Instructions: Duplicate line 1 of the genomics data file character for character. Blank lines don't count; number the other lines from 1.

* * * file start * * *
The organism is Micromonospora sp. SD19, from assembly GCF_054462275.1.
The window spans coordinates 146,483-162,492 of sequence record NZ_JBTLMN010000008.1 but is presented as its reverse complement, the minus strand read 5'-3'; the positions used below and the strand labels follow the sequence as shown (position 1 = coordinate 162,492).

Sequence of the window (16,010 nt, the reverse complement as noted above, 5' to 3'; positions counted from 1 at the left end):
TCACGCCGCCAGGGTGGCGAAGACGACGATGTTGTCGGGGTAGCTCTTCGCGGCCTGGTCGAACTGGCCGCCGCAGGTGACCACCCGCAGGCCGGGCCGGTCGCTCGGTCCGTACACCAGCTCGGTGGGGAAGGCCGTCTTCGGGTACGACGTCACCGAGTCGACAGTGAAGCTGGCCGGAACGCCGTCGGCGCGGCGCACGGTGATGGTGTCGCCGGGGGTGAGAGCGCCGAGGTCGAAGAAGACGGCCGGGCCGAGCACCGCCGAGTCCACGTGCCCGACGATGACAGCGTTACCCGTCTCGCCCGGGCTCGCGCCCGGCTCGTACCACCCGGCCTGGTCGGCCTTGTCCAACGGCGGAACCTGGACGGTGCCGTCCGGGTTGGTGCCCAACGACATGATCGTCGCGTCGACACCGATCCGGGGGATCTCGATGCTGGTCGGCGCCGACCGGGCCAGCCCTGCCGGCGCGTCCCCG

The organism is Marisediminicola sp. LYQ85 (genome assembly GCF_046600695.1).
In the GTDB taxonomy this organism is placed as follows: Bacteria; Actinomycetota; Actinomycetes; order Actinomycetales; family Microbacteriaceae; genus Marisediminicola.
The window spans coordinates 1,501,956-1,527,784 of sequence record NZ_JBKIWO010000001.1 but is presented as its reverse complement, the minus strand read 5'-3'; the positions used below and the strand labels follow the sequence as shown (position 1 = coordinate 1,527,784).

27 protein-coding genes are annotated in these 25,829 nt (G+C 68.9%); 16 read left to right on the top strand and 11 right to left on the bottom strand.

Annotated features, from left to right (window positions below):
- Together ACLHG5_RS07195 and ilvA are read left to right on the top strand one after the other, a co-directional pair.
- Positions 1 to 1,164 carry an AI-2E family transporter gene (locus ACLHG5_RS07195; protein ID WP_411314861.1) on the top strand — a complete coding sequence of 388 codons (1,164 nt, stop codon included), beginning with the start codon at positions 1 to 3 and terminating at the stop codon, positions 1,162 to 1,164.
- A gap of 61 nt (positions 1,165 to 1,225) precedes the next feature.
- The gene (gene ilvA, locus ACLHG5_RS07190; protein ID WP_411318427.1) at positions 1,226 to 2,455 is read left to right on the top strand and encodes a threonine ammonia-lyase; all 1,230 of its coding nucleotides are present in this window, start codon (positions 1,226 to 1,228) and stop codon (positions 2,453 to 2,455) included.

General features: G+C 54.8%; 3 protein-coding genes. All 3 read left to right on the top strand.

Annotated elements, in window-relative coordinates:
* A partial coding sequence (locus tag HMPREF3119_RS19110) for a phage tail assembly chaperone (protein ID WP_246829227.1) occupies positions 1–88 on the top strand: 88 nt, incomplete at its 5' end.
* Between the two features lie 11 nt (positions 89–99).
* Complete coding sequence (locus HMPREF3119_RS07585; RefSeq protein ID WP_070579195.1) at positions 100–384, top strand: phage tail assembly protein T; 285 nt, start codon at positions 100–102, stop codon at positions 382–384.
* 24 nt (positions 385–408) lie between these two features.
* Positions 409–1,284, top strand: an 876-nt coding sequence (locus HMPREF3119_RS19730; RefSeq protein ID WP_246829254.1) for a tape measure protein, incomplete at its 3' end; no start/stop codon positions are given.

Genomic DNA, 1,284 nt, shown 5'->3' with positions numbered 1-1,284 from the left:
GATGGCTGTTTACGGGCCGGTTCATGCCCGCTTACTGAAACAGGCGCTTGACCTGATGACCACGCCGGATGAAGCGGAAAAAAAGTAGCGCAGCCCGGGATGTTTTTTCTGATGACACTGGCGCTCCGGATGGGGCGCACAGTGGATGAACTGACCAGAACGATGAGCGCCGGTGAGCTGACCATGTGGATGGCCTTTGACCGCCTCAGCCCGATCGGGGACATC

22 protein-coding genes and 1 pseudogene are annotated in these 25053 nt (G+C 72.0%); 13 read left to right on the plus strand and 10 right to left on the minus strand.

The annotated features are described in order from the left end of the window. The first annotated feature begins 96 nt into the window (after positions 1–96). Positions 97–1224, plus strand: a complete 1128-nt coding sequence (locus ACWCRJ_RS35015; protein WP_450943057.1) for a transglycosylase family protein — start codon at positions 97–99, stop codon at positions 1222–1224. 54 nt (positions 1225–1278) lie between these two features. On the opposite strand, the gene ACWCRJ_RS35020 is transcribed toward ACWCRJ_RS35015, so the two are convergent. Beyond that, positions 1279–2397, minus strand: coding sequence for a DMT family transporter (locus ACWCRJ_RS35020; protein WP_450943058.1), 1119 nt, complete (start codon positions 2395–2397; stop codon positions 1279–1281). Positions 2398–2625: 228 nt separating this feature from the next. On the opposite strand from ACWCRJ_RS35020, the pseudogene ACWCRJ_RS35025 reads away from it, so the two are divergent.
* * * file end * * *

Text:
The organism is Micromonospora sp. SD19, from assembly GCF_054462275.1.